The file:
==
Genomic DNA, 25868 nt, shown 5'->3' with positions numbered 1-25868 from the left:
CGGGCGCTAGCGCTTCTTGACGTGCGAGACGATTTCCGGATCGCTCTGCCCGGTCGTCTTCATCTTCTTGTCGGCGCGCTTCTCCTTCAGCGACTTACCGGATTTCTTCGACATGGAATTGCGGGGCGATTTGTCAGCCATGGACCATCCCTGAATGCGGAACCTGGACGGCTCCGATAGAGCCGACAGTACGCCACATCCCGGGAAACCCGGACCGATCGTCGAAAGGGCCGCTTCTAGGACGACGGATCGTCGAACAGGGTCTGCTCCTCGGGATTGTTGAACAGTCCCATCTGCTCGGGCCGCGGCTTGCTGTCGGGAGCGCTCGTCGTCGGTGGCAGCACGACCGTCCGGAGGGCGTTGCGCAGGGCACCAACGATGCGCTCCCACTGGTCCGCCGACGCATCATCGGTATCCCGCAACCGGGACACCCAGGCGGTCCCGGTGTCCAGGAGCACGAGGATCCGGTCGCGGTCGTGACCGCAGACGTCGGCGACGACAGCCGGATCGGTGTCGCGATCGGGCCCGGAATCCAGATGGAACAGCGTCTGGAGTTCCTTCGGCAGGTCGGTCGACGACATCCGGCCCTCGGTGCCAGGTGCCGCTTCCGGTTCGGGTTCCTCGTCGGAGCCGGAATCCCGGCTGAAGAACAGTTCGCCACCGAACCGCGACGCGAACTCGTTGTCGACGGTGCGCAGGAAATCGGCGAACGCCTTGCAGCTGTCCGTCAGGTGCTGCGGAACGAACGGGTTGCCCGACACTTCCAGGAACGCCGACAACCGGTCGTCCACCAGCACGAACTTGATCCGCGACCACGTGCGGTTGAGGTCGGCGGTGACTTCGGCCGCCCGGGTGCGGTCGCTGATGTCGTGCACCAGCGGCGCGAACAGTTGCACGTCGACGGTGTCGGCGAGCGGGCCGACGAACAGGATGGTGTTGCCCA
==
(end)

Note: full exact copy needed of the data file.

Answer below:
Genomic DNA, 25868 nt, shown 5'->3' with positions numbered 1-25868 from the left:
CGGGCGCTAGCGCTTCTTGACGTGCGAGACGATTTCCGGATCGCTCTGCCCGGTCGTCTTCATCTTCTTGTCGGCGCGCTTCTCCTTCAGCGACTTACCGGATTTCTTCGACATGGAATTGCGGGGCGATTTGTCAGCCATGGACCATCCCTGAATGCGGAACCTGGACGGCTCCGATAGAGCCGACAGTACGCCACATCCCGGGAAACCCGGACCGATCGTCGAAAGGGCCGCTTCTAGGACGACGGATCGTCGAACAGGGTCTGCTCCTCGGGATTGTTGAACAGTCCCATCTGCTCGGGCCGCGGCTTGCTGTCGGGAGCGCTCGTCGTCGGTGGCAGCACGACCGTCCGGAGGGCGTTGCGCAGGGCACCAACGATGCGCTCCCACTGGTCCGCCGACGCATCATCGGTATCCCGCAACCGGGACACCCAGGCGGTCCCGGTGTCCAGGAGCACGAGGATCCGGTCGCGGTCGTGACCGCAGACGTCGGCGACGACAGCCGGATCGGTGTCGCGATCGGGCCCGGAATCCAGATGGAACAGCGTCTGGAGTTCCTTCGGCAGGTCGGTCGACGACATCCGGCCCTCGGTGCCAGGTGCCGCTTCCGGTTCGGGTTCCTCGTCGGAGCCGGAATCCCGGCTGAAGAACAGTTCGCCACCGAACCGCGACGCGAACTCGTTGTCGACGGTGCGCAGGAAATCGGCGAACGCCTTGCAGCTGTCCGTCAGGTGCTGCGGAACGAACGGGTTGCCCGACACTTCCAGGAACGCCGACAACCGGTCGTCCACCAGCACGAACTTGATCCGCGACCACGTGCGGTTGAGGTCGGCGGTGACTTCGGCCGCCCGGGTGCGGTCGCTGATGTCGTGCACCAGCGGCGCGAACAGTTGCACGTCGACGGTGTCGGCGAGCGGGCCGACGAACAGGATGGTGTTGCCCA